nrin name oi Murpny, urant s co., uarretson,
Woodruff. Pratt Comnanv. a corporation : C. M.
Henderson & Co., a .corporation ; A.B.Bennett
Him t,. a. uartmes are defendants, on trie lioth
day of Julv. ISM. I will Bell at Fublio Auction to
the highest bidder for cash in hand, at the Court
House door in Dalles City, Oregon, on the first
aay oi eeptemDcr, isstt, at tne hour or 2 o clock
' . uic aiKiuuuu hi doiu uay.aiL ui lucuUki
title and interest of each and all of the above
named defendants in and to the following de
scribed real property 4ying and situate in Wasco
county, uregen, to wit:
All of lols one, two, three, four, twenty-five,
twenty-six, twenty-seven and twenty-eight in
block four of Waucoma Addition to the town of
Hood River; also lots one and two of block four
in Winans Addition to the town of Hood River;
also block two and lot one in block four in the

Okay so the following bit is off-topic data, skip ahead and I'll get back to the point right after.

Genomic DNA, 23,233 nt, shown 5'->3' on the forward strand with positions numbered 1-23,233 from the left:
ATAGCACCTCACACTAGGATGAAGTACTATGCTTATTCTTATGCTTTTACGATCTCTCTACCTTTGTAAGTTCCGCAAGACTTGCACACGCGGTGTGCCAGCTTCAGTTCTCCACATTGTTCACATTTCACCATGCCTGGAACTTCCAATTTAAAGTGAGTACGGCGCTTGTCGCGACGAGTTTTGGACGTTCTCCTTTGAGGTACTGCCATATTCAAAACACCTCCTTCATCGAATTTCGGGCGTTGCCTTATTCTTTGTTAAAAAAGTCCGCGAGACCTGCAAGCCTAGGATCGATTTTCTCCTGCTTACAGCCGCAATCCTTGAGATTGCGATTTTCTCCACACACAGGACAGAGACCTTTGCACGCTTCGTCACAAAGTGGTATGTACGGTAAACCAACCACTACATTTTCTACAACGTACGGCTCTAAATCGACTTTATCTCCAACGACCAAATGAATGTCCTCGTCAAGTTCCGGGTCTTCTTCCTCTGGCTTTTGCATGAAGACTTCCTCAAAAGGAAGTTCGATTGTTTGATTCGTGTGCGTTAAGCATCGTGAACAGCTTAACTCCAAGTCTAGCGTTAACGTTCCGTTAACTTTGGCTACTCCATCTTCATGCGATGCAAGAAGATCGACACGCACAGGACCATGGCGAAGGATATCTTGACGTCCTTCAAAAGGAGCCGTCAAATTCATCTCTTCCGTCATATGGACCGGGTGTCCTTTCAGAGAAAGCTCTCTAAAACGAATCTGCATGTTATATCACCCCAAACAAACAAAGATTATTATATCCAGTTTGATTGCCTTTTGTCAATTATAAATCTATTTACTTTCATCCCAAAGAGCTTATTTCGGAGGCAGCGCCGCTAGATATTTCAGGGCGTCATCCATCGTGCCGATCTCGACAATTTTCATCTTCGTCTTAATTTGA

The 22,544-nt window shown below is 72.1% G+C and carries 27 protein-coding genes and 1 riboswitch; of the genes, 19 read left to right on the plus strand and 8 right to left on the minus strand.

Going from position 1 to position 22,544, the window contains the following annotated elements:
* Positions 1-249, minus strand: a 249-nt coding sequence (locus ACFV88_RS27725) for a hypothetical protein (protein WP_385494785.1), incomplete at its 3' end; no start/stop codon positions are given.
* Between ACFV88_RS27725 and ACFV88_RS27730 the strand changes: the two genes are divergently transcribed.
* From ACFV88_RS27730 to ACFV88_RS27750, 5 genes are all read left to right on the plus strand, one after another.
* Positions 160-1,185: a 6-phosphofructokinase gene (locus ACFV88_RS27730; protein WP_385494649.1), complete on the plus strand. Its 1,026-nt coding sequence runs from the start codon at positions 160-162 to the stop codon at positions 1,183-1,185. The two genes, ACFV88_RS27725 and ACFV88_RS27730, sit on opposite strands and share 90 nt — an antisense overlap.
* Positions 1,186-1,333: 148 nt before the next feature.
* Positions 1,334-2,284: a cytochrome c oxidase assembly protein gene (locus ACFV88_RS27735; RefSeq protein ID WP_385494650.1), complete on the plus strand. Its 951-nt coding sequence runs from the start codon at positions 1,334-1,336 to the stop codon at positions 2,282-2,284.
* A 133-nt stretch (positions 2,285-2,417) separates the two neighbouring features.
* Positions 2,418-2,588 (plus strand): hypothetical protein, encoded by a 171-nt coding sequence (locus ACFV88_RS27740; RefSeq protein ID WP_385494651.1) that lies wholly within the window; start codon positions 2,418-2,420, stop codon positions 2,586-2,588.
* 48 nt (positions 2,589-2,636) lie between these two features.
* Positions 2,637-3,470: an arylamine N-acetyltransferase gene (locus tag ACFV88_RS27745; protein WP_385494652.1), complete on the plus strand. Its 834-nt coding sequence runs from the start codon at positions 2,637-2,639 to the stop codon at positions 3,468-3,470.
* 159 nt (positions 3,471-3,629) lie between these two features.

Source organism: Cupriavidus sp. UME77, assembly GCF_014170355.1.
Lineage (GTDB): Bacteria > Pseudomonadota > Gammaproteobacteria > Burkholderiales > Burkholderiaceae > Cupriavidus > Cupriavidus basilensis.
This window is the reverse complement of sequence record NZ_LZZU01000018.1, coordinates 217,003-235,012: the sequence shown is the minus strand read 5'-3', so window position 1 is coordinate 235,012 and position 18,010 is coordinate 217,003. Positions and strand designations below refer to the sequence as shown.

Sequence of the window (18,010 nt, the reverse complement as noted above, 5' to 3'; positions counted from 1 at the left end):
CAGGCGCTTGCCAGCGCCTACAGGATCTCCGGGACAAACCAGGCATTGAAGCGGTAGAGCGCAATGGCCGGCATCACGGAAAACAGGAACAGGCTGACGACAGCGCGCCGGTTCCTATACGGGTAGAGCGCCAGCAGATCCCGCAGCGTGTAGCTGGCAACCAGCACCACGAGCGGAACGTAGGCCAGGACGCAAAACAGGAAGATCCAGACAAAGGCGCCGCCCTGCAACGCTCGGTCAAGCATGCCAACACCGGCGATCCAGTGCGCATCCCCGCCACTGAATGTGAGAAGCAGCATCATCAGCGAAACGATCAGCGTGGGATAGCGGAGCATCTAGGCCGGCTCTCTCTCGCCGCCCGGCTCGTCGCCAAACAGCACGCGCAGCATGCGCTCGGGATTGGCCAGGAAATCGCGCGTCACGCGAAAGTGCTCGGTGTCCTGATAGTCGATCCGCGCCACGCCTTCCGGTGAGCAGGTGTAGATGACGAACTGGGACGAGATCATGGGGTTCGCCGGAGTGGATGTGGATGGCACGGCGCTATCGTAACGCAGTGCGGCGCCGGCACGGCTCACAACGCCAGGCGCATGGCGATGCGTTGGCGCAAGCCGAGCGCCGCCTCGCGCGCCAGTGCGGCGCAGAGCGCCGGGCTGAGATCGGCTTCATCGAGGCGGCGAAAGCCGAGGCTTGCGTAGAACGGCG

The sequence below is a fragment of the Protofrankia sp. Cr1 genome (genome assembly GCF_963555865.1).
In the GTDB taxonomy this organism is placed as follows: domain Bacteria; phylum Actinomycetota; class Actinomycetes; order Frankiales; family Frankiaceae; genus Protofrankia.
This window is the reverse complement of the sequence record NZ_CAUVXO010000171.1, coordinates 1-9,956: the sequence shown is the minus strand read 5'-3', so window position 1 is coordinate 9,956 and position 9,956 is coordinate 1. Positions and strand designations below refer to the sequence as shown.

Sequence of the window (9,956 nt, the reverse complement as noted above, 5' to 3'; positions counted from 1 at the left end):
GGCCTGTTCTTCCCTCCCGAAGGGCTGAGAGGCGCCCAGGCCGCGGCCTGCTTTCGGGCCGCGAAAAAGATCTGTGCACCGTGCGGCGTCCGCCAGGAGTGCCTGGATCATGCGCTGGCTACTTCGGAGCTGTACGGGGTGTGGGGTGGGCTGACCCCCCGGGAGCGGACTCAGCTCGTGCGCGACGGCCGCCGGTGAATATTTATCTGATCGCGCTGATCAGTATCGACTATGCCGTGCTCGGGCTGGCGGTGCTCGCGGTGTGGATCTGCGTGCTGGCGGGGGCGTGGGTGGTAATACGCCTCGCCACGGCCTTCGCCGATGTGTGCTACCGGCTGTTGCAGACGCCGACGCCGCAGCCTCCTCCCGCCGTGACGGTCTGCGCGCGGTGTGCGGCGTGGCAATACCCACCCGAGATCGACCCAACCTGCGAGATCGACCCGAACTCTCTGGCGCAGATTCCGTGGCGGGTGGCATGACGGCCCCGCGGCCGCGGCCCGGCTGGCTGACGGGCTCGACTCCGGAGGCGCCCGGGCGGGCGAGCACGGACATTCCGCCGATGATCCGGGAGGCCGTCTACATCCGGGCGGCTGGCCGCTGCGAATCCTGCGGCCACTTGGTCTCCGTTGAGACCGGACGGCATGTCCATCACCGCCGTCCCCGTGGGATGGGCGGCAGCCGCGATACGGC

town of Farkhurst. T. J. DRIVER,
jj-28 5t Sheriff of Wasco County, Or.
Pursuant to the command of a writ of execu-
tion issued out of the Circuit Court of the State
of Oregon for Wasco County In a suit therein
pending wherein L. L. McCartney is plaintiff
and John Adams and C . Haight are defend
ants, dated August 2A, 1894, commanding me to
sell all the right, title and interest of said de
fendants and each of them In and to the south
east quarter of section nine, township two south.
vi range luuricua ect&v, w. in., u; huubiv. ui sum
V. UU lllk.tl..J . JJ UJ Ll 11..1K W UllU ML 11,
1894, at the rate of ten per cent per annum and
the turther Bum of 1 90.00 attorney's fees and the
sum of 1 26.25 costs and disbursements, due to